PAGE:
Okay. One more to the 200 that have already come forward, the 30 that I have on film, and the 15 new people that I interviewed on Saipan.
Eventually you have to ask yourself "if they're making it up, why didn't they make the same wacky tale up on other islands? Guam, Okinawa? Anywhere else?"
It's because she brought the plane down on Mili, was transported to Jaluit, taken to Saipan and incarcerated for the rest of her life.
A correction to this article; the "photograph" cited below has been proven to be part of a portfolio of photographs copyrighted in 1935, but that many authors continued to add to their portfolio. It's not a book, it's a group of photos tied with string. Further, the govt of the Marshalls (see documents below) claims the photograph could not be from 1935 as the cement docks were not constructed until 1936.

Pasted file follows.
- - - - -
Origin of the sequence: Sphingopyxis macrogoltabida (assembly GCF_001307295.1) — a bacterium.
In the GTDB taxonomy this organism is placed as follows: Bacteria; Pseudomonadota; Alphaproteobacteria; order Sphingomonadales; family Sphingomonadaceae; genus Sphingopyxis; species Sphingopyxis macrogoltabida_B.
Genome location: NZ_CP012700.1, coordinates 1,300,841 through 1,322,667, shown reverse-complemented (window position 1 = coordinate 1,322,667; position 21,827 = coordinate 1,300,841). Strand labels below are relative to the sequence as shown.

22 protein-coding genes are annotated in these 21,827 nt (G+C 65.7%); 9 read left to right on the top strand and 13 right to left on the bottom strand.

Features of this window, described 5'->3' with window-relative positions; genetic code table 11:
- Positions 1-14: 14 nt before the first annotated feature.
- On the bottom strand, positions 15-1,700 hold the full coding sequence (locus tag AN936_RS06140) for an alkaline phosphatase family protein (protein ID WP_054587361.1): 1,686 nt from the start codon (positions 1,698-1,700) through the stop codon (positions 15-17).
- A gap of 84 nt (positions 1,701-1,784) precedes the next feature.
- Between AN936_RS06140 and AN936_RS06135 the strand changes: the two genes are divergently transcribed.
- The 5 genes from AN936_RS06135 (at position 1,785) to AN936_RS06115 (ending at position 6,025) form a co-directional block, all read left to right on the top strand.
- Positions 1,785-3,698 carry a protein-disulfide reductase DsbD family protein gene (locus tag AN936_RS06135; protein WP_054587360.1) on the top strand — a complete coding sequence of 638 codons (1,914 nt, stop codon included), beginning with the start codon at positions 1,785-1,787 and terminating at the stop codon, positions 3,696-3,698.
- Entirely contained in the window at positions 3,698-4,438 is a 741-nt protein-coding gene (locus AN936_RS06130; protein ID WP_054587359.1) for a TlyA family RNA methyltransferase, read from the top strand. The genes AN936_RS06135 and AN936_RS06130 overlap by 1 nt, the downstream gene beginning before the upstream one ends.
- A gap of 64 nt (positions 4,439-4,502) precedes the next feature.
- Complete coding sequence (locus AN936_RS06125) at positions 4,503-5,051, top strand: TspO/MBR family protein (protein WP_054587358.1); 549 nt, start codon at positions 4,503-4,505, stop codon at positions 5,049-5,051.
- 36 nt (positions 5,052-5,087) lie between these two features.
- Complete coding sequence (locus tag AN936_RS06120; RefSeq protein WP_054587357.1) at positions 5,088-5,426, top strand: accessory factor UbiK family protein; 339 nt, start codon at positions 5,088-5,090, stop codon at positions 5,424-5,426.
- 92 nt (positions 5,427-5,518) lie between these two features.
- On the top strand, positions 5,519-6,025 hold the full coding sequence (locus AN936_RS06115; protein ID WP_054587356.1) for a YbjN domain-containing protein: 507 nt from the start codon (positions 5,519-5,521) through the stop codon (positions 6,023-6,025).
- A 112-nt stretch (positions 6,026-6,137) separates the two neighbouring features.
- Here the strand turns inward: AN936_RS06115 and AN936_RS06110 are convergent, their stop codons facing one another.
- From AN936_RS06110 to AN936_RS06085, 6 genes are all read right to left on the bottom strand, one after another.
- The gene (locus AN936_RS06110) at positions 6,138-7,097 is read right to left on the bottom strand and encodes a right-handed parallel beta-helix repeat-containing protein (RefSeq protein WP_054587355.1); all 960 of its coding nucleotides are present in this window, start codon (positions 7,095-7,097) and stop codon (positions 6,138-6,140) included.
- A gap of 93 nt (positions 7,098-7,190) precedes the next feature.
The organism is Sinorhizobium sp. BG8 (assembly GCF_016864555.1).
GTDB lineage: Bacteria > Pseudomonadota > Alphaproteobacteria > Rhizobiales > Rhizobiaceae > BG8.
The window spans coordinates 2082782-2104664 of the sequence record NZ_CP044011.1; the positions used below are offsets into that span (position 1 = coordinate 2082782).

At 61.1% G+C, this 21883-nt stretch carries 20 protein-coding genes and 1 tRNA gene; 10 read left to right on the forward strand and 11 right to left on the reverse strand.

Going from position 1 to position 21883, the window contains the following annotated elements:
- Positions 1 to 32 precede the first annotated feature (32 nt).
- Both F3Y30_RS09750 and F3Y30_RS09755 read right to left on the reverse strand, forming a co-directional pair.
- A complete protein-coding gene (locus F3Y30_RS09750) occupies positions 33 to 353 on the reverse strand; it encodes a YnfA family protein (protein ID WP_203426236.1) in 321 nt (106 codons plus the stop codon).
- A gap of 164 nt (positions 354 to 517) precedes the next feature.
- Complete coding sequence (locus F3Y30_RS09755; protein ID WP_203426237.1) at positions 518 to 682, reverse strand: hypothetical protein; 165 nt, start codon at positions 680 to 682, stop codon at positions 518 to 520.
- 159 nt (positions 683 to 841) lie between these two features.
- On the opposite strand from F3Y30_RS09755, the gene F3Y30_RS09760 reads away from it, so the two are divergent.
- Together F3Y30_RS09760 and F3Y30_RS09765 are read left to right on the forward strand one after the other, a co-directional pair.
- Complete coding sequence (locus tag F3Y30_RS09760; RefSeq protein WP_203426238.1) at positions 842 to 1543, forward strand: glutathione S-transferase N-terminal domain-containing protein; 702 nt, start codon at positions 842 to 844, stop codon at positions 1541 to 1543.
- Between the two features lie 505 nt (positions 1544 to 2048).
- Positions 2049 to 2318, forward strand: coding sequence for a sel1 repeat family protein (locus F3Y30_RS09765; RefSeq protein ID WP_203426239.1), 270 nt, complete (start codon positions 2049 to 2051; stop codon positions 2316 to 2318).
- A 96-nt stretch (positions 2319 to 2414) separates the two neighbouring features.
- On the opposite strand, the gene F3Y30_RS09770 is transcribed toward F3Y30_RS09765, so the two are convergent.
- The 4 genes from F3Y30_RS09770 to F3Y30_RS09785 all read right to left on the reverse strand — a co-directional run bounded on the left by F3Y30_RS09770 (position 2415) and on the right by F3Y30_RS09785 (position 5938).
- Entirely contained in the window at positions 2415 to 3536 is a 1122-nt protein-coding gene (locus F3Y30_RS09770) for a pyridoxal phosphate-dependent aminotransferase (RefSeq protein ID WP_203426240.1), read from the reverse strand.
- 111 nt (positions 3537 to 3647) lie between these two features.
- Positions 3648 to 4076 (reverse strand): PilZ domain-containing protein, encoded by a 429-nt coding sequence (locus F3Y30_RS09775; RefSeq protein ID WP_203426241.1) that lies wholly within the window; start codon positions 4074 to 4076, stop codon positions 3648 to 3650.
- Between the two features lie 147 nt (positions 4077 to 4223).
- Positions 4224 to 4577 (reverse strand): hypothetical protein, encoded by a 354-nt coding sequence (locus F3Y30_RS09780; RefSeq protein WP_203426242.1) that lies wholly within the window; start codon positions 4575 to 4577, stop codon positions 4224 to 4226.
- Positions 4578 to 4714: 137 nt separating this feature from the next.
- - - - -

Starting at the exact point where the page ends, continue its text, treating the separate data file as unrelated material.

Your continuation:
The reason the photo (a print) was in the office of Naval Intelligence is because the Japanese were fortifying their docks in Jaluit (and other mandated islands) for the war. Further, records cited below from the ship in the photograph, the Koshu (as cited at the Tighar website links below) prove beyond a shadow of doubt that the Japanese ship was docked in Jaluit on July 9th 1937 and left for Saipan ten days later.
Not a mystery. What is a mystery is what the media continues to claim it is a mystery. There's no mystery here. Just ask anyone who saw her (or whose family members saw her.)